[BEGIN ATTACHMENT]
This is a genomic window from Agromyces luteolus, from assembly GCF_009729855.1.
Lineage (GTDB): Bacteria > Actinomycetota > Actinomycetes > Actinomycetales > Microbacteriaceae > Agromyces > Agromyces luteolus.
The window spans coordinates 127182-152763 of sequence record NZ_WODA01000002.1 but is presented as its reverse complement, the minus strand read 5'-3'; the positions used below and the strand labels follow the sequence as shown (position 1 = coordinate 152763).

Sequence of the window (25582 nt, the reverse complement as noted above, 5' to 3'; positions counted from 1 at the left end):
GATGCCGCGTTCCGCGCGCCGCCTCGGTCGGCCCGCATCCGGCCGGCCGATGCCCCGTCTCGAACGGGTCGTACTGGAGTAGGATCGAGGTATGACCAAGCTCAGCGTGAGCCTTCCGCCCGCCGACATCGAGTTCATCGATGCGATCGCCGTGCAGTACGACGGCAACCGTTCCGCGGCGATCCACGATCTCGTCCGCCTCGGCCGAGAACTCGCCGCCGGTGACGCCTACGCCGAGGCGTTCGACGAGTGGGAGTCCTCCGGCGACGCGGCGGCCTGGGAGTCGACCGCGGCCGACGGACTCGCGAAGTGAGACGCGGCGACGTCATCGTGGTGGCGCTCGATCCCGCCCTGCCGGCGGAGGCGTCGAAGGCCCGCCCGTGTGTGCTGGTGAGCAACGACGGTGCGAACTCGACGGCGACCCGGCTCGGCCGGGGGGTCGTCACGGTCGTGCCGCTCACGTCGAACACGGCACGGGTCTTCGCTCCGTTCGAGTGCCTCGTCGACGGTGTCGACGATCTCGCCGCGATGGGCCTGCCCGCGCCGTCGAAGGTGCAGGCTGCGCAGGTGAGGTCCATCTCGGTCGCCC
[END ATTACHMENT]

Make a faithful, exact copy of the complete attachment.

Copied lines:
This is a genomic window from Agromyces luteolus, from assembly GCF_009729855.1.
Lineage (GTDB): Bacteria > Actinomycetota > Actinomycetes > Actinomycetales > Microbacteriaceae > Agromyces > Agromyces luteolus.
The window spans coordinates 127182-152763 of sequence record NZ_WODA01000002.1 but is presented as its reverse complement, the minus strand read 5'-3'; the positions used below and the strand labels follow the sequence as shown (position 1 = coordinate 152763).

Sequence of the window (25582 nt, the reverse complement as noted above, 5' to 3'; positions counted from 1 at the left end):
GATGCCGCGTTCCGCGCGCCGCCTCGGTCGGCCCGCATCCGGCCGGCCGATGCCCCGTCTCGAACGGGTCGTACTGGAGTAGGATCGAGGTATGACCAAGCTCAGCGTGAGCCTTCCGCCCGCCGACATCGAGTTCATCGATGCGATCGCCGTGCAGTACGACGGCAACCGTTCCGCGGCGATCCACGATCTCGTCCGCCTCGGCCGAGAACTCGCCGCCGGTGACGCCTACGCCGAGGCGTTCGACGAGTGGGAGTCCTCCGGCGACGCGGCGGCCTGGGAGTCGACCGCGGCCGACGGACTCGCGAAGTGAGACGCGGCGACGTCATCGTGGTGGCGCTCGATCCCGCCCTGCCGGCGGAGGCGTCGAAGGCCCGCCCGTGTGTGCTGGTGAGCAACGACGGTGCGAACTCGACGGCGACCCGGCTCGGCCGGGGGGTCGTCACGGTCGTGCCGCTCACGTCGAACACGGCACGGGTCTTCGCTCCGTTCGAGTGCCTCGTCGACGGTGTCGACGATCTCGCCGCGATGGGCCTGCCCGCGCCGTCGAAGGTGCAGGCTGCGCAGGTGAGGTCCATCTCGGTCGCCC